• Aroma: Sweet, floral, herbal
  • Effect: Linalool tends to promote a relaxing experience
  • Also found in: Lavender

Linalool might be closely associated with lavender, but it’s a frequent compound in stress-busting and mood-enhancing cannabis strains like Lavender Kush and Amnesia Haze. Linalool is being researched for its potential analgesic and anticonvulsant effects, too.


  • Aroma: Pine
  • Effect: Pinene tends to produce an alert, focused experience
  • Also found in: Pine trees, rosemary, parsley

Pinene (both alpha-Pinene and beta-Pinene) is another terpene frequently found in cannabis, second only to myrcene. This earthy-smelling terpene is found in abundance in the strains Bubba Kush and Trainwreck. Researchers are studying its potential pain relieving and anti-inflammatory properties2, among other effects. As a bonus, pinene is a celebrated natural insect repellent. 


  • Aroma: Citrus
  • Effect: Limonene tends to promote an energetic experience
  • Also found in: Oranges, lemons, grapefruits

When it comes to limonene, the scent is in the name: fragrant citrus notes are the hallmark of cannabis strains high in this terpene. Limonene may be the reason why strains like Jack Herer and Super Lemon Haze are energetic and uplifting. Researchers are examining this terpene’s potential as an antioxidant and analgesic compound. Limonene is also a common ingredient in perfumes and home fragrance products like candles and incense. 


  • Aroma: Spicy, peppery
  • Effect: Beta caryophyllene tends to produce a euphoric experience
  • Also found in: Pepper, cinnamon, oregano

Strains high in beta-caryophyllene like GSC and Sour Diesel are well-known for tackling pain and stress. That may be because Beta-caryophyllene is the first terpene known to behave similarly to cannabinoids. Famed cannabis researcher Dr. Raphael Mechoulam discovered in 1964 that this terpene activates your endocannabinoid system’s CB2 receptors, an effect which boosts your body’s production of the endocannabinoid anandamide4, also called the “bliss molecule.” The terpene is also being studied for its anxiolytic (anti-anxiety) properties.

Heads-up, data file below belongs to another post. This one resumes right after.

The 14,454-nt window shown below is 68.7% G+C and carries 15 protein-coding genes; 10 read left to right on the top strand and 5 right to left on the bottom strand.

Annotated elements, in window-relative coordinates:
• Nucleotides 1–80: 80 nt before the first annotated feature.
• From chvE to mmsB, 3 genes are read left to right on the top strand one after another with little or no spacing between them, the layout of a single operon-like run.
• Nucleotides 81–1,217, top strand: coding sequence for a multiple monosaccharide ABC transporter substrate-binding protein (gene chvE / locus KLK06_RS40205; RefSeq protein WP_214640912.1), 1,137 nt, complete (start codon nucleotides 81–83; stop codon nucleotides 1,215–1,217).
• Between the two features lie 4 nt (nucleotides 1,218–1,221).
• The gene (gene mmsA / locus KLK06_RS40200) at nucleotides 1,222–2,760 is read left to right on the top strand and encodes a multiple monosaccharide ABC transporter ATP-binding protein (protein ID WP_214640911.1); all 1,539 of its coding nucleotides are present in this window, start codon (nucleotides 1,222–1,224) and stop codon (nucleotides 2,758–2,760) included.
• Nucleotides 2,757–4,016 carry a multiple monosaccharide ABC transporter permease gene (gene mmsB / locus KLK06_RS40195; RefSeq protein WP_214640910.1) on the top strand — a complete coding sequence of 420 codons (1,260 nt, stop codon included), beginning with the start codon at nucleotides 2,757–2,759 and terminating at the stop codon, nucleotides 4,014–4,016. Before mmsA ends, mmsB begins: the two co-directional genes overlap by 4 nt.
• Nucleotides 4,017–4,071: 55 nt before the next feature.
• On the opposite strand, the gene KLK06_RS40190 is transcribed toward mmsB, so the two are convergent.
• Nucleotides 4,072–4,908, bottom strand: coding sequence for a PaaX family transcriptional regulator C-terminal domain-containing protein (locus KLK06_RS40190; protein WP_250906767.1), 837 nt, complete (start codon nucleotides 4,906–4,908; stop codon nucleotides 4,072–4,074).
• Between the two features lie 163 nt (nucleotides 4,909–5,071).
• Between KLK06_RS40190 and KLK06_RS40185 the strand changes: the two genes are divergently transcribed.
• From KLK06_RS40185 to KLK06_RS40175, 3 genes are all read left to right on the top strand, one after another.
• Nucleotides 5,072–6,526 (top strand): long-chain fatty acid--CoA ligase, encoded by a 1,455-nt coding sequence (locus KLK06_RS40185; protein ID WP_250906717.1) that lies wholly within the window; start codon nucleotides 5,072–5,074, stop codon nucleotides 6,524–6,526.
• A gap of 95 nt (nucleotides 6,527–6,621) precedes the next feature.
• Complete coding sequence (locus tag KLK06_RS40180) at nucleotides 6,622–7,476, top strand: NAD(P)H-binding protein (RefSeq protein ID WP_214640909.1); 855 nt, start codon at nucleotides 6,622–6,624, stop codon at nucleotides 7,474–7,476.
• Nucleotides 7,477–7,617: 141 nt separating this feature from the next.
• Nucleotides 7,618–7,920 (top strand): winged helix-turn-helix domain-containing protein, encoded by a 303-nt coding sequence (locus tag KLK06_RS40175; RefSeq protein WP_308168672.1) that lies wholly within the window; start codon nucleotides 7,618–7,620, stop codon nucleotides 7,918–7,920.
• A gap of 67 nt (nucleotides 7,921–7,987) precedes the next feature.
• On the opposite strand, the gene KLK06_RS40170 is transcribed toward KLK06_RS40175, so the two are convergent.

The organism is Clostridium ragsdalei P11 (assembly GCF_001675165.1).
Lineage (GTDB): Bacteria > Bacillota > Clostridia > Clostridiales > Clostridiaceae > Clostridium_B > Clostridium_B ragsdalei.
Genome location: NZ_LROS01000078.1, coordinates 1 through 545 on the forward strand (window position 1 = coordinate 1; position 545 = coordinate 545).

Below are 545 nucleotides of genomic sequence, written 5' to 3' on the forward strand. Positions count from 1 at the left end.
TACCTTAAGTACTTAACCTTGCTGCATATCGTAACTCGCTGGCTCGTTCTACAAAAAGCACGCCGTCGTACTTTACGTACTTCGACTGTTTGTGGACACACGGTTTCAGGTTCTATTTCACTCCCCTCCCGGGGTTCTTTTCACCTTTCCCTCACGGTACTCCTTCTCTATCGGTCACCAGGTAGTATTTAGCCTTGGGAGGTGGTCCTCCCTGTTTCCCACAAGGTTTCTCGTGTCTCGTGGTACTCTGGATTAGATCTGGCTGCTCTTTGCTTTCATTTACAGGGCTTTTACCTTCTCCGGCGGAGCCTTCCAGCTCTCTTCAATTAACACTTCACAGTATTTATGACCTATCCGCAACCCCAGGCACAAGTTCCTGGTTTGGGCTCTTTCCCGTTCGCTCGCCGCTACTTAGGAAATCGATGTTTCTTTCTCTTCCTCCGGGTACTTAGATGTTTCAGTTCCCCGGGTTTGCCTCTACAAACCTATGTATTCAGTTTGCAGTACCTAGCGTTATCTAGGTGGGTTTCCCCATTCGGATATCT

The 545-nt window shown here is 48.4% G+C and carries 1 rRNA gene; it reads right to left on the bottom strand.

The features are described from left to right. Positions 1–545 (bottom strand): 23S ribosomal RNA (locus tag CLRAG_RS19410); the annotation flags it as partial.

• Aroma: Pungent
  • Effect: Potential anti-tumor, analgesic, sedative effects
  • Also found in: Hops, basil, cloves, sage

Humulene is commonly found in a wide range of popular cultivars (strains), from GSC to Super Lemon Haze to White Widow, but it’s rarely the dominant terpene. The scent and taste of humulene could be likened to a hoppy beer, such as an India Pale Ale (IPA) (1). Humulene produces a pungent aroma and crisp taste, which is evident in cannabis strains in which humulene is present in high amounts. When you catch a whiff of that characteristic cannabis smell, that’s due to the plant’s humulene content.  


  • Aroma: Pine, floral
  • Effect: Calming, uplifting, antinociceptive (dampens pain sensation), analgesic
  • Also found in: Cumin, parsnip, rosemary, sage

Terpinolene is one of the many terpenes in cannabis responsible for a strain’s floral notes. One of the uniting concepts of high terpinolene strains are consumer reports of relaxation and mood elevation. 

Terpenes, cannabinoids, and cannabinoid medicine

While cannabinoids tend to take center stage when discussing cannabis, terpenes have much to add to the conversation. Cannabinoids and terpenes could work hand-in-hand in ways that scientists are uncovering all the time. Learning more about these compounds — and how they work together — gives us a better understanding of how cannabis can support an improved quality of life.